Pyknodysostosis: Report of a Rare Case and its Dental Management
1,2,4Department of Pedodontics and Preventive Dentistry, Mathrusri Ramabai Ambedkar Dental College and Hospital, Bengaluru, Karnataka, India
3Department of Conservative Dentistry and Endodontics, Mathrusri Ramabai Ambedkar Dental College and Hospital, Bengaluru, Karnataka, India
Corresponding Author: Apoorva Jawa, Department of Pedodontics and Preventive Dentistry, Mathrusri Ramabai Ambedkar Dental College and Hospital, Bengaluru, Karnataka, India, Phone: +91 9999486635, e-mail: email@example.com
How to cite this article Jawa A, Setty JV, Vijayshankar LV, et al. Pyknodysostosis: Report of a Rare Case and its Dental Management. Int J Clin Pediatr Dent 2020;13(2):192–195.
Source of support: Nil
Conflict of interest: None
Aim:: This is a case report of a 16-year-old girl visiting MR Ambedkar Dental College and Hospital (Department of Pedodontics and Preventive Dentistry) for dental treatment.
Background:: Osteopetrosis acroosteolytica or Toulouse-Lautrec syndrome or pyknodysostosis is a rare autosomal recessive bone dysplasia, characterized by osteosclerosis, and short stature. Montanari described a patient with an unusual variation of achondroplasia, which in retrospect was the first case of pyknodysostosis to be reported.1
Case description:: A 16-year-old girl reported to the Department of Pediatric and Preventive Dentistry with a chief complaint of pain in the lower left back region of the jaw since past 2 weeks.
Conclusion:: Pyknodysostosis is a rare condition that is diagnosed basically on its clinical and radiographic features.
Clinical significance:: It is important to recognize these features so that correct diagnosis can be made. This allows the treatment and prevention of future complications and ensures a better quality of life to the patient.
Keywords: Pyknodysostosis, Rare, Short stature, Syndrome.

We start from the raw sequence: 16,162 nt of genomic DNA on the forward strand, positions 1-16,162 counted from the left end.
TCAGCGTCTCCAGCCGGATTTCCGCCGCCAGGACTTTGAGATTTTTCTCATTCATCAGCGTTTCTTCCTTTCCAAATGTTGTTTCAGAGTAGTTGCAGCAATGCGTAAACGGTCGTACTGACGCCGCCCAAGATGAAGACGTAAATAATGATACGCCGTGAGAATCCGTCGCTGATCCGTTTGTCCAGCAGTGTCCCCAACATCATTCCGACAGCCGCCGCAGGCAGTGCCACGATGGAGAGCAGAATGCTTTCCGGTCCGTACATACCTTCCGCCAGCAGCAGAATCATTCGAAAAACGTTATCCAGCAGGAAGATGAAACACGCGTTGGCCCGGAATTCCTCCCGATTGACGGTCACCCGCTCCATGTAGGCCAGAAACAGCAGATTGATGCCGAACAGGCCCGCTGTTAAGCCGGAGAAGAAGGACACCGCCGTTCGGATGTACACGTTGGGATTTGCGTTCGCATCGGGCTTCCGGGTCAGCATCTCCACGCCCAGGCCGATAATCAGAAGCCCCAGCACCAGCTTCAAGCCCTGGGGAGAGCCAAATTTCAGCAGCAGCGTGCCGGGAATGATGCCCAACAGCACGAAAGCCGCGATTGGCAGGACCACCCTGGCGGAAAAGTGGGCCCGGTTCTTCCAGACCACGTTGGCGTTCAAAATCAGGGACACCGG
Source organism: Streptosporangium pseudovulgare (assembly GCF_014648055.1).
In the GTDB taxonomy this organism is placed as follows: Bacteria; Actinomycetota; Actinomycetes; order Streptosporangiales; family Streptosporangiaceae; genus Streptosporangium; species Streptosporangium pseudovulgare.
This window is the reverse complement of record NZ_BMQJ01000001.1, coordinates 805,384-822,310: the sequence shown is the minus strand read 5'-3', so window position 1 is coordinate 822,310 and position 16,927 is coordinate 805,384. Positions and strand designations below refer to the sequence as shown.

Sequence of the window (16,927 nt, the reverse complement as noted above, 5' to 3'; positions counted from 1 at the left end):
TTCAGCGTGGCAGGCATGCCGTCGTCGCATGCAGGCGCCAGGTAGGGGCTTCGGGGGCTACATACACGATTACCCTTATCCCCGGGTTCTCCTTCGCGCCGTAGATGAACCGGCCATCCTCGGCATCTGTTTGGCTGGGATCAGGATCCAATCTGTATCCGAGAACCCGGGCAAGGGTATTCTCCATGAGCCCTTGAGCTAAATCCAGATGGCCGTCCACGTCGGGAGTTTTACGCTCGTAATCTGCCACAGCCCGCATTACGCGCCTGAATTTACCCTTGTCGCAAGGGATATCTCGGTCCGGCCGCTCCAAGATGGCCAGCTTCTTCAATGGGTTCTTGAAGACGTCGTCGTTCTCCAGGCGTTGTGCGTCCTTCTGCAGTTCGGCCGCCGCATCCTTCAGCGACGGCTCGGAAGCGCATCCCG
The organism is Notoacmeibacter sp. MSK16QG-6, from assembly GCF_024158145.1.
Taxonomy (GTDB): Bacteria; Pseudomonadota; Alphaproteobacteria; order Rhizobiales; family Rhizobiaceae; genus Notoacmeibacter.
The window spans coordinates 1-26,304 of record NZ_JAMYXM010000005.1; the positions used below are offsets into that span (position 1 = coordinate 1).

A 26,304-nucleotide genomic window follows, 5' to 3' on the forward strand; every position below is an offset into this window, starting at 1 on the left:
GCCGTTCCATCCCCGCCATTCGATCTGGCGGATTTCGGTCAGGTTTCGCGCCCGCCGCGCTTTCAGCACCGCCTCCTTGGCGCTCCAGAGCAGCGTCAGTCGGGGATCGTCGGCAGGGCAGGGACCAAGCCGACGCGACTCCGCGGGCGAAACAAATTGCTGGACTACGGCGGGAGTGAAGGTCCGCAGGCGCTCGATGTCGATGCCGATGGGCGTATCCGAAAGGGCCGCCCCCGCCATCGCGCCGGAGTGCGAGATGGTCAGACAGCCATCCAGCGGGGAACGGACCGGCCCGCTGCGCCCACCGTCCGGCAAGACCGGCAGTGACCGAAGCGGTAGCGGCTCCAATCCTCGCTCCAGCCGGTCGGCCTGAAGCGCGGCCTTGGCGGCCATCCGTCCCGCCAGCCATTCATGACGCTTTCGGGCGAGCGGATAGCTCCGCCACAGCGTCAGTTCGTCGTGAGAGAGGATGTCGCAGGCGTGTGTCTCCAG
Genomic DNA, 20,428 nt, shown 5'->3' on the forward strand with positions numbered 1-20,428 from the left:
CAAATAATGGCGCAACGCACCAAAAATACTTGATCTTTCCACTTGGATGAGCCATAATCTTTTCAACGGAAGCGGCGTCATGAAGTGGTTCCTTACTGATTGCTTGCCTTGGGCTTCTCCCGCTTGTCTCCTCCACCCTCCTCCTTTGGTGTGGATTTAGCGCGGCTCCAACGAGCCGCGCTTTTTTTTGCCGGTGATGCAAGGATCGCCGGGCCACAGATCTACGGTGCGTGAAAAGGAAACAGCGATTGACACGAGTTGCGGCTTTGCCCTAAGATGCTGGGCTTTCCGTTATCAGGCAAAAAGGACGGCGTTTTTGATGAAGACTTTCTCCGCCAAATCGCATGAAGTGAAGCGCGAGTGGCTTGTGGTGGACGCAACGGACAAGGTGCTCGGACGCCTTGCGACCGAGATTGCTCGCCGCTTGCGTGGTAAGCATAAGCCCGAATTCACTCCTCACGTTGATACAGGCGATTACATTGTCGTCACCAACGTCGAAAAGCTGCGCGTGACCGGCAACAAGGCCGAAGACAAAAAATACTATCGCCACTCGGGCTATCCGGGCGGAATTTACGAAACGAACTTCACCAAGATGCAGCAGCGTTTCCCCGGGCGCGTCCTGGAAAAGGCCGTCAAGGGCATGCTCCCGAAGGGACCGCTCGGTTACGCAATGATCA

Osteopetrosis acroosteolytica or Toulouse-Lautrec syndrome or pyknodysostosis is a rare autosomal recessive bone dysplasia, characterized by osteosclerosis and short stature. In 1923, Montanari described a patient with an unusual variation of achondroplasia, which in retrospect was the first case of pyknodysostosis to be reported.1 The term “pycnodysostosis” was first coined and described by Maroteux and Lamy in the year 1962, (Pycno—thick/dense, dysostosis—defective bone)2 incidence of this osteosclerotic disorder is estimated to be 1.7 per million births.3 The main features of patients with pyknodysostosis are short stature, acroosteolysis of distal phalanges, deformity of the skull, dysplasia of the clavicles, narrow and/or grooved high arched palate, midfacial hypoplasia, absence or hypopneumatization of the paranasal sinuses, generalized osteosclerosis and fragility of bone, dysplasia of terminal phalanges, elongation of coronoid apophyses, and mandibular condyles.4,5 Other features include wrinkled skin, finger and nail abnormalities, kyphosis and scoliosis, history of repeated chest infections, and sleep apnea. The intellectual and sexual development is usually normal in the patients.6,7
This is a case report of a 16-year-old girl visiting the Department of Pedodontics for dental treatment.
A 16-year-old girl reported to the Department of Pediatric and Preventive Dentistry with a chief complaint of pain in the lower left back region of the jaw since past 2 weeks. On general physical examination, she demonstrated short stature, frontal and parietal bossing, depressed nasal bridge, beaked nose, hypoplastic midface, palpable anterior and posterior fontanels. Stubby hands with wrinkled skin over the fingertips and crested nails. Patient gave a history of leg fracture thrice due to minor trauma. History of consanguinity was positive with parents. Presence of similar clinical features in maternal aunt (mother’s sister) was also reported (Fig. 1).